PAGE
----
The age of HTML5 has already seen seismic shifts in the ways that we use the web. Chaals Nevile casts his eyes to the horizon and wonders what might be coming next
This article first appeared in issue 240 of .net magazine – the world's best-selling magazine for web designers and developers.
Basic documents will still improve. Elements for dialog, more machine-readable and more easily localisable pages are likely. Markup for sentences? Probably not. Support for rich media in HTML will replace today’s plug-ins. Adaptive streaming and DRM in HTML are driven by the TV industry, but have other applications such as books and games. Responsive images will simplify making better layouts for any device.
Wearable displays, building-sized screens, and ‘second (third, fifth…) screens’ are coming. CSS is improving the web’s presentation, from vertical text – still horribly difficult – to better animation, and adapting content to the devices used to show it. Writing in Latin characters I have more fonts than I know, but as the web reaches ever further, publishing in scripts without a free font can breach copyright. More fonts will come, with better ways to use them.
With WebGL and new devices, 3D is coming – though my eyes don’t see in real 3D. But more people won’t see the web. Speech interaction, APIs to create and manipulate music or sound effects, and real-time communication enable the web to create, not just replay, cool sounds. The browser will replace a guitarist’s pedals; the sound desk; the synthesiser – all controllable with gestures (air guitar gets real!).
Traditional publishers are often better at making content accessible to all users, and some will improve accessibility on the web. Many users won’t notice, but millions who do will be very pleased – and better able to participate in the world around them.
APIs needed for apps are becoming web standards, while operating systems get less open. ‘Write once, run everywhere’ is true more often on the web. The games industry may lead as OS-based applications go ‘web native’. As devices need less performance optimisation, developers want to optimise production and distribution. Most people already have a web-capable device, counting proxy systems and SMS-gateways.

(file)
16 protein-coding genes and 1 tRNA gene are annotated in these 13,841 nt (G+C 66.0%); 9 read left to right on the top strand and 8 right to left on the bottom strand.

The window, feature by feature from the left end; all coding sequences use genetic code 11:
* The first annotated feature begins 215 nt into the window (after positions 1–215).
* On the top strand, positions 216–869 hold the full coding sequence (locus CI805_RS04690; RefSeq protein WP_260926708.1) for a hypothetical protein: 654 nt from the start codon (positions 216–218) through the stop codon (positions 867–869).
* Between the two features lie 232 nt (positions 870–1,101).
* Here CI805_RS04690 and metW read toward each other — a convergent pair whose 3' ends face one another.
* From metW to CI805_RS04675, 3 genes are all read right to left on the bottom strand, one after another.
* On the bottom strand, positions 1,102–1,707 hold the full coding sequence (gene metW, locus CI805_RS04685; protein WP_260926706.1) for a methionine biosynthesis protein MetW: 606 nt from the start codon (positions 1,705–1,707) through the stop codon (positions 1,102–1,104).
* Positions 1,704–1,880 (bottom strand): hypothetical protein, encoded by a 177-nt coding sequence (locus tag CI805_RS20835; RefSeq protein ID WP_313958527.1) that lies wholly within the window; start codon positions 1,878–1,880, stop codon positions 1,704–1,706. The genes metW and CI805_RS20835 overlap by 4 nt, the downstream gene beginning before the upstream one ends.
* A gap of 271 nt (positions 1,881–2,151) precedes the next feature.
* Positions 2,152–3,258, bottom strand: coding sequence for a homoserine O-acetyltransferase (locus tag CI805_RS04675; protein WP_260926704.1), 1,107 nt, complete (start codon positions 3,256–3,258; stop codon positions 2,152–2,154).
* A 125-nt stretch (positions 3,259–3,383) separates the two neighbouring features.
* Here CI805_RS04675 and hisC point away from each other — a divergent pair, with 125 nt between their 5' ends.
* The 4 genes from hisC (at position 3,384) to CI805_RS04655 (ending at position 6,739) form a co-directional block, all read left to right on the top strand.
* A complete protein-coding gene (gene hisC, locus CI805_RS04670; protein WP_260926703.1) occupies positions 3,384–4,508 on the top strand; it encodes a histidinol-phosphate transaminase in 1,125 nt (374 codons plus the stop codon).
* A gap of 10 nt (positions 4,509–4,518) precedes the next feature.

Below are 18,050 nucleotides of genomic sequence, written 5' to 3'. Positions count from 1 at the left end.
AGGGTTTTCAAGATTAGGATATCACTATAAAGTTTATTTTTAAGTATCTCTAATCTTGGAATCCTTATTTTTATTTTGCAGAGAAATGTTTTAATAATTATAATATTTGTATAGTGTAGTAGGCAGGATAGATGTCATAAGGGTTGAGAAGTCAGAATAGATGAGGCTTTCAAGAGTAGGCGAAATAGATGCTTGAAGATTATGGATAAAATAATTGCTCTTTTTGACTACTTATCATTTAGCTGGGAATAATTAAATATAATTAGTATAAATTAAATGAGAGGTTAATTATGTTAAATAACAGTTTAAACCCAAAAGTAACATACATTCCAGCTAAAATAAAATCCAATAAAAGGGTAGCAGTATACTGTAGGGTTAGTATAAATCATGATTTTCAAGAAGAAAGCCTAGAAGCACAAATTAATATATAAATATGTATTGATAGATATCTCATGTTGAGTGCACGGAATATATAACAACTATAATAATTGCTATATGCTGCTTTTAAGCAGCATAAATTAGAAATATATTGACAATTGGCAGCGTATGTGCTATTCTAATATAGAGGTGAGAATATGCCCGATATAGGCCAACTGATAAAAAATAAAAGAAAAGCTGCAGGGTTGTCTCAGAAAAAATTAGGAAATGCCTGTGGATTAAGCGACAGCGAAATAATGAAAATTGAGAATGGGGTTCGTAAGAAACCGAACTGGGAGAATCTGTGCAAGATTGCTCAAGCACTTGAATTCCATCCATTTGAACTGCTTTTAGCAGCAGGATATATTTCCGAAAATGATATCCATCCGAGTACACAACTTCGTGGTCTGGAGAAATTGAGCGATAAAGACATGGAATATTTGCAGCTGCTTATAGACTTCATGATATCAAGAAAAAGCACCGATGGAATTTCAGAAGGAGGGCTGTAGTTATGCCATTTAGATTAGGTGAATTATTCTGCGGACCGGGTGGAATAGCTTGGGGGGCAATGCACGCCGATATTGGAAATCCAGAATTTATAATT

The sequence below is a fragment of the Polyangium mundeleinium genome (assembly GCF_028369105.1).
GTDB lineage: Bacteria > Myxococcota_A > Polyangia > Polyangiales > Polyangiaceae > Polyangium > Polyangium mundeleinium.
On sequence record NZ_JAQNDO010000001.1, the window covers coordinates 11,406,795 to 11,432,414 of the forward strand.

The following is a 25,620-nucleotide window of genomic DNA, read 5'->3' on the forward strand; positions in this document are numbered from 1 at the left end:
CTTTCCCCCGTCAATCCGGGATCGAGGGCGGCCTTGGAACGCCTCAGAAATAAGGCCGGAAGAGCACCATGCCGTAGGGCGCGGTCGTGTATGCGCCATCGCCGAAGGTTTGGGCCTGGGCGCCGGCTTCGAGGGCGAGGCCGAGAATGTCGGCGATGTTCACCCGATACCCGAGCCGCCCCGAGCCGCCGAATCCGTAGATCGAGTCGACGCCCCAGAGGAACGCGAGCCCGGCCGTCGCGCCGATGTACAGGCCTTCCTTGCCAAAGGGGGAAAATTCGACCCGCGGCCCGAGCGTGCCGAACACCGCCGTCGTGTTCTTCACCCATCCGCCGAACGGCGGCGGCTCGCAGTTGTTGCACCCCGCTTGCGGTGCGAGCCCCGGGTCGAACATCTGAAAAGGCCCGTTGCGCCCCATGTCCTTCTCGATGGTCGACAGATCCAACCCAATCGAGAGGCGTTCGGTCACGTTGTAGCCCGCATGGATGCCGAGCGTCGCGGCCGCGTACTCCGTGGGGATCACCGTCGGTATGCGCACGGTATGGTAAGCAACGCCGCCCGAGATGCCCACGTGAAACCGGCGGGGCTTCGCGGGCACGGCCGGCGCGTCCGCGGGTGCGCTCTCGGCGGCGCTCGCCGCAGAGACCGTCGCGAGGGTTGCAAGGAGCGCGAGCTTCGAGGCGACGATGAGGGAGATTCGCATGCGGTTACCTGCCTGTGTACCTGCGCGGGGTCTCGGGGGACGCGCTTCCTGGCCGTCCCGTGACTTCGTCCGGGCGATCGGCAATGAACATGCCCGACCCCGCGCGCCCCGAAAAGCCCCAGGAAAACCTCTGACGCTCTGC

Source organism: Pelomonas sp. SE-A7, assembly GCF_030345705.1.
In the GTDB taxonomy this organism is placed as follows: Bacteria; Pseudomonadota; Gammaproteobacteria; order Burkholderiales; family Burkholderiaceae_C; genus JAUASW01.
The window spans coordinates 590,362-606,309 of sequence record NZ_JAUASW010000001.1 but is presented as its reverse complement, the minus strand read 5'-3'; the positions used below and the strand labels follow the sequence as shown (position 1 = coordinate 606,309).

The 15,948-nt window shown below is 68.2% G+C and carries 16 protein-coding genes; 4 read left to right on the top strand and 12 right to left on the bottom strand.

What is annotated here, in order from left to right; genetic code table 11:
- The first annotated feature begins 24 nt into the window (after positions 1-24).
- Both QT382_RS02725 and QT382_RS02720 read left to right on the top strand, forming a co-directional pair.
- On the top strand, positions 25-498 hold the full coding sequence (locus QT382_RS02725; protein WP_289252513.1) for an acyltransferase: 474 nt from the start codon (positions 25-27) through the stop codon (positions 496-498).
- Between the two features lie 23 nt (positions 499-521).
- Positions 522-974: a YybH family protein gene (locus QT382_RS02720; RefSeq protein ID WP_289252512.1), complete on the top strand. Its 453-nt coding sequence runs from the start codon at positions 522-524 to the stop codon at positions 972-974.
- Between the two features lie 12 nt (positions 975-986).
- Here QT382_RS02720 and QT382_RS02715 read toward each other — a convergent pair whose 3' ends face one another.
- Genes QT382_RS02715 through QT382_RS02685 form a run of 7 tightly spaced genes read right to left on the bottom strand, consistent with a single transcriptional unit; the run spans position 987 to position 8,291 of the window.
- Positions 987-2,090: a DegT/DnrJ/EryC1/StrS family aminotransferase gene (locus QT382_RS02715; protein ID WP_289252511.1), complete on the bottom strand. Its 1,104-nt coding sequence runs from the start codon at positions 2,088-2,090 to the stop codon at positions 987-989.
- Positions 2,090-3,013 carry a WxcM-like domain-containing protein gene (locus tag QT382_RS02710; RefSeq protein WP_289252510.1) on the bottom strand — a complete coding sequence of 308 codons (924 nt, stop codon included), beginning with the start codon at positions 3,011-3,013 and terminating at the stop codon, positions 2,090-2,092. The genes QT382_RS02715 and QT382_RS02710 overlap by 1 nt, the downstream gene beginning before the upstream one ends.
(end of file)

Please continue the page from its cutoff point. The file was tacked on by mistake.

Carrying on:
Moore’s law, production figures, and some wild guesses predict a decade will bring 100-fold power improvements for today’s price, or today’s capabilities at a 99 per cent discount. Today’s smartphones could have price tags like hamburgers, in reach of even the very poor. The devices will know who we are, where we go, what we’re doing and what we’ll likely want.
New technology always introduces security risks: malware is older than the web. But worldwide, and increasingly powerful, the web is a target for black-hat developers to trick users into giving away something, or crack their systems and take it. Security on the web is an eternal arms race. Protecting users mixes technology, not letting them do dangerous things, and helping average users make correct decisions. New technology on the web gets better security reviews than ever; browsers protect against malware. Obscure statements such as “certificate chain cannot be verified (click ‘OK’)” are replaced by an explanation in human terms and clear options.
And money? For almost 20 years online payment has been a mess. Simple systems charge 30, 40 per cent or more; few easily handle less than a dollar and ecommerce is often still ‘cash-on-delivery’. A phone is the first real bank many people have. With improved systems, a billion more people will get ‘banked’. The efficiency could have an impact on poverty… or bring government fingers into new wallets. Mobile banking is huge in Kenya, and recently the country’s government voted itself more bonuses. Taxing mobile banking is one way suggested to fund it.
But Kenya also brought us Ushahidi, where crowdsourcing produces reforms and changes in government. This web thing might offer some interesting changes yet.
Photography: Michail Pishchagin
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